~: A marginal figure or animal, or hybrid combination of human and animal or plant, frequent especially in Gothic manuscript illumination and especially in marginal illumination. Ground plan: Horizontal cross-section of a building as the building would look at ground level.
Originally a jewelers term applied to a rough pearl, now applied to a vigorous, exuberant style - grotesque, extravagant, whimsical - in vogue from the mid 16th to the late 18th century: sometimes used as equivalent to rococo.
Barrack - A building for soldiers, especially in garrison.
" He loves striking contrasts, violent and astounding oppositions, the monstrous-grotesque, the antithetic and inverted. Thinking of his double life as monk and stateman of Christendom, he called himself: "the chimera of my age.
A gargoyle may also be called a grotesquery, meaning that it is grotesque. These grotesque sculptures can suggest monkeys, devils, dragons, lions, griffins, humans, or any other creature, but they will always serve the practical purpose of directing rain water from the roof.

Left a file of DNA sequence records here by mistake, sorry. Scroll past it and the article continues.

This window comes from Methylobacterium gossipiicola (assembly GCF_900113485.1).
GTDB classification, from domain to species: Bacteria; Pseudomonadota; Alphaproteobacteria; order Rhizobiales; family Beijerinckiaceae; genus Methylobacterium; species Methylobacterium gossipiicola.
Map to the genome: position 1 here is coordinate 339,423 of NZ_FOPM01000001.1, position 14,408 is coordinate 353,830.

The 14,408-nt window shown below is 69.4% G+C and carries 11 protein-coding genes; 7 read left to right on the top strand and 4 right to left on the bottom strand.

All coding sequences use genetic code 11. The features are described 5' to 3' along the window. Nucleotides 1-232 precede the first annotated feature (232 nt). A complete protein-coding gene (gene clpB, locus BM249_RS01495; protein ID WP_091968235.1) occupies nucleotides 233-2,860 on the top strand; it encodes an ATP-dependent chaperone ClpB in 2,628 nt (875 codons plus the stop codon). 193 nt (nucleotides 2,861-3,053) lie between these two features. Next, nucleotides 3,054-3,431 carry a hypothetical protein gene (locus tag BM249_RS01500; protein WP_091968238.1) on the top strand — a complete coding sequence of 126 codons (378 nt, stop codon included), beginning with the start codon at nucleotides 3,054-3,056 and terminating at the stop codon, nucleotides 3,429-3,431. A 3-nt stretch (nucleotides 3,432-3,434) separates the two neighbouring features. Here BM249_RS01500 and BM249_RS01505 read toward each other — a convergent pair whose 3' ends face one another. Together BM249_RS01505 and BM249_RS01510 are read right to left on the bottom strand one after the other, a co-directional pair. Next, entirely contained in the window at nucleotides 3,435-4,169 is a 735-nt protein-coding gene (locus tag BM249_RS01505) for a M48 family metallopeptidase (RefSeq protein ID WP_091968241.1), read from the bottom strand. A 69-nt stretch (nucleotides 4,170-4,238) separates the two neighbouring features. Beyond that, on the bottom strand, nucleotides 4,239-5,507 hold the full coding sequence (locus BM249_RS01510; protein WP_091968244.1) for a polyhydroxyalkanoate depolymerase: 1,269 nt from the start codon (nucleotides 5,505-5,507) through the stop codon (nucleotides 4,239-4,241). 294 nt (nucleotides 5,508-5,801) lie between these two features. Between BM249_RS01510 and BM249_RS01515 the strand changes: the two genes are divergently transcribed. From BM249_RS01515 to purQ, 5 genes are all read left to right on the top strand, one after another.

A projecting bracket often carved with grotesque monster heads.
A row of corbels used as a decorative feature. Often placed below the eaves of a roof, possibly in imitation of the carved ends of projecting roof beams.
Misericord, In the choir stalls of medieval church, a bracket (often grotesquely or humorously carved) beneath a hinged seat which, when the seat was tipped up, gave some support to a person standing during a lengthy service.
Narthex, the single-story porch of a church ...
gargoyle A figurine that projects from a roof or the parapet of a wall or tower and is carved into a grotesque figure, human or animal.
gazebo A small lookout tower or summerhouse with a view, usually in a garden or park, but sometimes on the porch or roof of a house; also called a belvedere.